De-horned rhino killed by callous poachers at Weenen Game Reserve (South Africa)

White Rhino, South Africa. Original photo as published by Escourt and MidlandNews

Estcourt and Midlands News | August 8, 2020

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A white rhino was sadly killed by poachers on Weenen Game Reserve last Thursday afternoon.

Gunshots rang out at about 4pm and when game rangers went to investigate, they found that a rhino had been killed and de-horned by poachers. Farmers, game rangers, members of the public and the Colenso Reaction Unit jumped into action and searched the area, even setting up a few roadblocks to try and find the vehicles that were involved in the incident.

A media enquiry was made to Ezemvelo KZN Wildlife, with Nontuthuko Malinga replying. Ezemvelo says that, at this stage, the incident is being investigated.

They can confirm that no arrests have yet been made.

Rumours were flying around that this was the last white rhino at Weenen Game Reserve. Ezemvelo has, however, confirmed that this is not true and that there is a good population of rhinos at Weenen Game Reserve.

Malinga added that a postmortem is performed on all rhino carcasses if the animal is killed by poachers. In this case, this was also done.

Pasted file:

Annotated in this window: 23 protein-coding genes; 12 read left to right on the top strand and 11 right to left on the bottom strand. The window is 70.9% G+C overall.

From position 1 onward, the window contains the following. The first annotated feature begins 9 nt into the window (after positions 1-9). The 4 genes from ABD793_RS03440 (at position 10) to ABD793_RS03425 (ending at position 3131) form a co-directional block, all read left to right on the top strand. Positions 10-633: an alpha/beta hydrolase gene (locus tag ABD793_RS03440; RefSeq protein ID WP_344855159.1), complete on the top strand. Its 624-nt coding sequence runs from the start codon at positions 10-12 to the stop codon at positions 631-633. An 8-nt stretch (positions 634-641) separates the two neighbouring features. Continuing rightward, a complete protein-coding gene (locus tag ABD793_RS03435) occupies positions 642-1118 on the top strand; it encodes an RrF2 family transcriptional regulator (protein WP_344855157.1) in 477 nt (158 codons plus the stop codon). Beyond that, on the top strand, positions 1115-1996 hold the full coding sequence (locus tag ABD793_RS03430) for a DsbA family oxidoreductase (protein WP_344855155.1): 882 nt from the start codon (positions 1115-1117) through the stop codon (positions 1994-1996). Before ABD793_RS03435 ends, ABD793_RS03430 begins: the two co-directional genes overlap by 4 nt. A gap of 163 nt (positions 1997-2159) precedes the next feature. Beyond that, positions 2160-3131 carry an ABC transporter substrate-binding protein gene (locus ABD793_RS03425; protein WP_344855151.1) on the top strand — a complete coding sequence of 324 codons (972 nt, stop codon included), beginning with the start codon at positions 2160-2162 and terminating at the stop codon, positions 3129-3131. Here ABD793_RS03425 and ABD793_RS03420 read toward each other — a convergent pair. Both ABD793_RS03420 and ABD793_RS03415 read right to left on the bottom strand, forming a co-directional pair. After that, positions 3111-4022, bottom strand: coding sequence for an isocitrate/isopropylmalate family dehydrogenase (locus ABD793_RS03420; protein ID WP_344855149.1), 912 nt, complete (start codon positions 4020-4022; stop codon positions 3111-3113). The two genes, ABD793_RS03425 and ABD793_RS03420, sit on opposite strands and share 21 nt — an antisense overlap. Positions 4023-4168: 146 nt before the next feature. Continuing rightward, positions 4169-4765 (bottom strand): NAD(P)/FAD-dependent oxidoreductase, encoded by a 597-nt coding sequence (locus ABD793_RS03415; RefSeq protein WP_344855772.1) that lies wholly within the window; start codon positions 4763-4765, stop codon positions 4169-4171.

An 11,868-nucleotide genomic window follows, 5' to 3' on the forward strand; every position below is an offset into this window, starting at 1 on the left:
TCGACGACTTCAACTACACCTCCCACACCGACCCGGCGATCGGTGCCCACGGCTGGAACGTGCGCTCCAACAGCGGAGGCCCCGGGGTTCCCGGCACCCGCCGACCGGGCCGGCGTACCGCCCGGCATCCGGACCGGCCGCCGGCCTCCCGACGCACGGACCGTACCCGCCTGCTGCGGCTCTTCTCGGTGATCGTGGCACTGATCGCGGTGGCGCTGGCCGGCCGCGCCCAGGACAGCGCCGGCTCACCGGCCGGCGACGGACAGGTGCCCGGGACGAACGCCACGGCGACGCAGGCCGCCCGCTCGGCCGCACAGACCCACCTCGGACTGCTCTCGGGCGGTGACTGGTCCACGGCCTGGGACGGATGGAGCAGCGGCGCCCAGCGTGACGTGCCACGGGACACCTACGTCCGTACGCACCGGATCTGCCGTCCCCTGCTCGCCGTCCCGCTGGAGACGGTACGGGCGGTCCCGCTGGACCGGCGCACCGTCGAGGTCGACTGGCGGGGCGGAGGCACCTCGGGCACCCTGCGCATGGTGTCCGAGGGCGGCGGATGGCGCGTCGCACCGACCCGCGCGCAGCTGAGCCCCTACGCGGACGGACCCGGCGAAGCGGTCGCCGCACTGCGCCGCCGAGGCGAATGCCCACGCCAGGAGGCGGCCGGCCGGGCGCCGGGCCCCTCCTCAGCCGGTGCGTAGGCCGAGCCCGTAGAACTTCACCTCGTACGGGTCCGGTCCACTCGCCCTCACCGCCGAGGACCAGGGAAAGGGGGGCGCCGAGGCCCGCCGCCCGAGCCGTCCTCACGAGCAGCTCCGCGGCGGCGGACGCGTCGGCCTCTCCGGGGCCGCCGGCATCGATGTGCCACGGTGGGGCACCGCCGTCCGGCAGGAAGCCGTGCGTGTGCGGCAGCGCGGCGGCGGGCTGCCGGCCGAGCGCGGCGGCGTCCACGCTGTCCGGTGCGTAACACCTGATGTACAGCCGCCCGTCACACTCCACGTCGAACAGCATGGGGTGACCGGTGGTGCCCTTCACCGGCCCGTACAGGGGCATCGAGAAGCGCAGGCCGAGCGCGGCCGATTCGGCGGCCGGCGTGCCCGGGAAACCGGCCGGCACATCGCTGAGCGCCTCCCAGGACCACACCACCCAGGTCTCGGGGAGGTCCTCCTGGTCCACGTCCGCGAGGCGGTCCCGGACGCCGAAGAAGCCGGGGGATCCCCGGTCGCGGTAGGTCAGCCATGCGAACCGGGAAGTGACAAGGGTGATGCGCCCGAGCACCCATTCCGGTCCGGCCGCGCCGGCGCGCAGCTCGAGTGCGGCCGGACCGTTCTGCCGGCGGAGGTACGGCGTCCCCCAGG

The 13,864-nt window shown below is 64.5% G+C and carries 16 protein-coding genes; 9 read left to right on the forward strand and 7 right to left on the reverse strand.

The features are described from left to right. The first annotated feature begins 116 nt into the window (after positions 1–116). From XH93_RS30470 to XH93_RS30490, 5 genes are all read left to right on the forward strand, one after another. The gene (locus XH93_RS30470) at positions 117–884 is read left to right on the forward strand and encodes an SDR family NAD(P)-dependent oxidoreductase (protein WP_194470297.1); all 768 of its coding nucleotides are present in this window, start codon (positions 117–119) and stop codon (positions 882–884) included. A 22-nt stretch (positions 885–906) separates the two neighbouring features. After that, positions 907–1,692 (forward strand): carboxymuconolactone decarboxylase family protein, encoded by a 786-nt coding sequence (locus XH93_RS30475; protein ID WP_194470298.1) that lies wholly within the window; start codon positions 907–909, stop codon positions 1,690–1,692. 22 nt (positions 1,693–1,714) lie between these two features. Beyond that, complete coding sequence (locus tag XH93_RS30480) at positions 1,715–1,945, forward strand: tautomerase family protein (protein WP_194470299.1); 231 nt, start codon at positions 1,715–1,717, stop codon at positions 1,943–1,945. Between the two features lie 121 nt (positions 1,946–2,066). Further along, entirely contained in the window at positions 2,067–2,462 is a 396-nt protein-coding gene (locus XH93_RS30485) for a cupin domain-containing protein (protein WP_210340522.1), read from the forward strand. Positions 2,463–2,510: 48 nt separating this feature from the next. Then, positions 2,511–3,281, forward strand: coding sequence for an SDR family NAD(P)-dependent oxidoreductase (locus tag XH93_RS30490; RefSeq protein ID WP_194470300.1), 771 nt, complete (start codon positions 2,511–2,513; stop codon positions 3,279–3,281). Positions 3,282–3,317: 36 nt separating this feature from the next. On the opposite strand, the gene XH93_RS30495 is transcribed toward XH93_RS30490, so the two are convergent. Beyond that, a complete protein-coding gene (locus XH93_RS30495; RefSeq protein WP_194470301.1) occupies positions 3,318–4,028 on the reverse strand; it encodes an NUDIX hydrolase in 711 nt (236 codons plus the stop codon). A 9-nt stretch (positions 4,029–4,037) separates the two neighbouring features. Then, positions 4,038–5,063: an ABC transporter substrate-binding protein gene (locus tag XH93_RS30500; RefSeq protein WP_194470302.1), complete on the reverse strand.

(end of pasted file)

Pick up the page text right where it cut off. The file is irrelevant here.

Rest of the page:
Regarding speculation that the area in which the incident took place was not fenced off, Ezemvelo commented that, “There is fencing all around the Weenen Game Reserve boundary. This section is dissected by a public corridor road that runs inside the boundaries of the park, which gives it the impression of not being fenced.”

On the fencing of the reserve, there are signs saying that rhinos on the reserve are de-horned. Ezemvelo confirmed that, “All rhinos at Weenen Game Reserve are de-horned. The rhino that was killed was de-horned in September last year and would have only had rudimentary horn stumps, but poachers do not care about this. They will take anything they can get their hands on.”

Ezemvelo ended off by saying that the reserve is patrolled daily by armed field rangers, and hot-spot areas are closely monitored for possible incursion. A myriad other methods are also used to protect the rhinos, but these are confidential